Labyrinths & Mazes Resource Centre, Photo Library & Archive
The Classical Labyrinth
(also known as Cretan, seven-path/circuit or angle-type)
The archetypal classical labyrinth design consists of a single pathway that loops
back and forth to form seven circuits, bounded by eight walls, surrounding the central
goal. It is found in both circular and square forms. Practically all labyrinths prior
to the first few centuries BCE are of this type. Found in historical contexts throughout
Europe, North Africa, the Indian sub-continent and Indonesia, this is also the design
that occurs in the American Southwest and occasionally in South America. During the
current revival of labyrinths it has once again found popularity for its simplicity
of construction and archetypal symbolism.
Wherever it is found, the same method of constructing the design is commonly encountered
- the so-called ‘seed-pattern,’ shown below. This simple technique for remembering
the process of drawing the classical labyrinth has undoubtedly been instrumental
in its widespread occurrence and popularity...
Circular and square varieties of the classical labyrinth design. Mirror image forms,
with the first pathway turning either left or right, are both common
This form is also (inappropriately) known as the "Cretan" labyrinth, a term that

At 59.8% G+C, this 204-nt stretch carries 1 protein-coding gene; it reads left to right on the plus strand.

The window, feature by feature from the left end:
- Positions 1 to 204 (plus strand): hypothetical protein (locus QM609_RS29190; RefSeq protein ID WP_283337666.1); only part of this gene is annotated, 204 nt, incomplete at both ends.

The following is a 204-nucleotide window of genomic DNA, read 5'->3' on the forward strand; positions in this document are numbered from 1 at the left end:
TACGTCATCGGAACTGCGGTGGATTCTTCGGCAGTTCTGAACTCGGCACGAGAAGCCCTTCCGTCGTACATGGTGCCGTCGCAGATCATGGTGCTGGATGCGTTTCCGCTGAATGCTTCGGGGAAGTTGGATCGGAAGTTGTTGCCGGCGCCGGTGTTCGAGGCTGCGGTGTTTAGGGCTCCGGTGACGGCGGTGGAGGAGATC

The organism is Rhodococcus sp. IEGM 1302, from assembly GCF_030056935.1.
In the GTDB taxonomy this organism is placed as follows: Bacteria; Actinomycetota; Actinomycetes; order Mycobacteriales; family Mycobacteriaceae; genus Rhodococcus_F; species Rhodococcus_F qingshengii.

implies an origin on the island of Crete. Although its subsequent association with
the legendary Labyrinth at Knossos is well documented, the design certainly predates
the legend and has not been found on Crete prior to the fourth century BCE. It is
also known as the "seven-circuit labyrinth," but this too is confusing, for other
labyrinth types can have seven paths and classical labyrinths may have more, or less,
than seven circuits. The term "Classical" has gained widespread acceptance in recent
years and is to be preferred, as it correctly implies the original form and is free
from association with any particular location or region - appropriate for a design
that is found worldwide.
The simplicity of its construction from an easily remembered seed pattern has clearly
been instrumental in the wide cultural dissemination of the classical labyrinth.
It is by far the world's most common form, and remains popular to this day. Simple
amendments to the seed pattern allow different versions of this form to be created
quickly and easily and such varieties, often with eleven or fifteen circuits, are
common in historical contexts in northern Europe and especially in Scandinavia. Several
important variants used in historical contexts are distinctive enough to deserve
sub-categories of their own.
A classical labyrinth with 15 paths (16 walls), painted on the wall of Roerslev Church,
Labyrinth petroglyph (Classical-type), Rocky Valley, England